In this latest round of funding, projects cover the areas of data science and engineering; artificial intelligence and machine learning; design and engineering applied to social problems; addressing problems in the health sectors; forest fire-prevention; data management; mobility; and language technologies.
A new episode of the Block Center’s Consequential podcast series looks at a $1 million question: “How Do You Reopen a State?” Three experts at the Heinz College, Dean Ramaya Krishnan, and distinguished professors Rayid Ghani and Richard Stafford will discuss how to coordinate a crisis response to an issue like COVID-19, where every public health decision has economic ramifications, and every economic decision has a direct impact on public health. Carnegie Mellon is partnering with the Commonwealth of Pennsylvania and other higher education institutions to inform Governor Tom Wolf’s phased reopening of the state. Listen to the podcast.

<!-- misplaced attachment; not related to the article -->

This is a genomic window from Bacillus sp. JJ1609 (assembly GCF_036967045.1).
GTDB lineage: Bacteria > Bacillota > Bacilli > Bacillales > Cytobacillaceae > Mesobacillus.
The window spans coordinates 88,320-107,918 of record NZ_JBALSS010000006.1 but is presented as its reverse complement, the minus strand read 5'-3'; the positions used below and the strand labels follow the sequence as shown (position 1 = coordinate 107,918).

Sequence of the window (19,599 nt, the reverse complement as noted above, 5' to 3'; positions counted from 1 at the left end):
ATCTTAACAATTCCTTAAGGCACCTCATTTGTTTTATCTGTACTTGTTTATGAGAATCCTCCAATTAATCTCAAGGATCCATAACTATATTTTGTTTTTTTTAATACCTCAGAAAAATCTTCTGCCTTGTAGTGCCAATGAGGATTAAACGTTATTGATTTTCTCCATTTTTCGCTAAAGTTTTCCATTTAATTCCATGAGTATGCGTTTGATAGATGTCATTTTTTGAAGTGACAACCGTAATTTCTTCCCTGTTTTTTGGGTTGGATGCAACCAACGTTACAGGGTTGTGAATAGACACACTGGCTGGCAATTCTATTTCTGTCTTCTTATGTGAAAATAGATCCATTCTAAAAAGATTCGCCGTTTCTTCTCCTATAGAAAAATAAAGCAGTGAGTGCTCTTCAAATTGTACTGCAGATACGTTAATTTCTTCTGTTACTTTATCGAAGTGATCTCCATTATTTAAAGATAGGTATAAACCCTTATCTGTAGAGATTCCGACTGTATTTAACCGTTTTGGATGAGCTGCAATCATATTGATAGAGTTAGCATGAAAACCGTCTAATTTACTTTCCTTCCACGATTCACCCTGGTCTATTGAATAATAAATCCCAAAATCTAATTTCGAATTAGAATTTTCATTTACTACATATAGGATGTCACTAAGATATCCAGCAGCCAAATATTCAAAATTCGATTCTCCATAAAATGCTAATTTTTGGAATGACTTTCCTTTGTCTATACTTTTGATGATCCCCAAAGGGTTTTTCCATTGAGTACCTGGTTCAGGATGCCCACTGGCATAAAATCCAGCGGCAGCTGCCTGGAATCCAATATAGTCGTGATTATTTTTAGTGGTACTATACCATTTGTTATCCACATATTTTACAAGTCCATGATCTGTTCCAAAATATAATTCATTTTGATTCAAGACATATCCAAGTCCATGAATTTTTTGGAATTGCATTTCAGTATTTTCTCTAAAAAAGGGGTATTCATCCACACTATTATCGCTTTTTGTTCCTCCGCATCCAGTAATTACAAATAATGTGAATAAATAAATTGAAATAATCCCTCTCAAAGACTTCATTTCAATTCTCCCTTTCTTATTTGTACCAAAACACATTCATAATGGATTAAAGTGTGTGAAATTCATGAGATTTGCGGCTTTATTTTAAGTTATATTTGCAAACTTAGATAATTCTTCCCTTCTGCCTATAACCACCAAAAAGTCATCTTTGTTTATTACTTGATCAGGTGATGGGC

Carnegie Mellon received two Council for Advancement and Support of Education (CASE) Circle of Excellence awards for 2020 for projects by the Advancement Communications and Campaign teams in the Division of University Advancement.
CMU won a silver award for the Make Possible: The Campaign for Carnegie Mellon University website and a bronze award for the design of the campaign case statement.
The judges noted in their comments about the campaign website that “Carnegie Mellon can stand tall on the fact that their story is being heard.”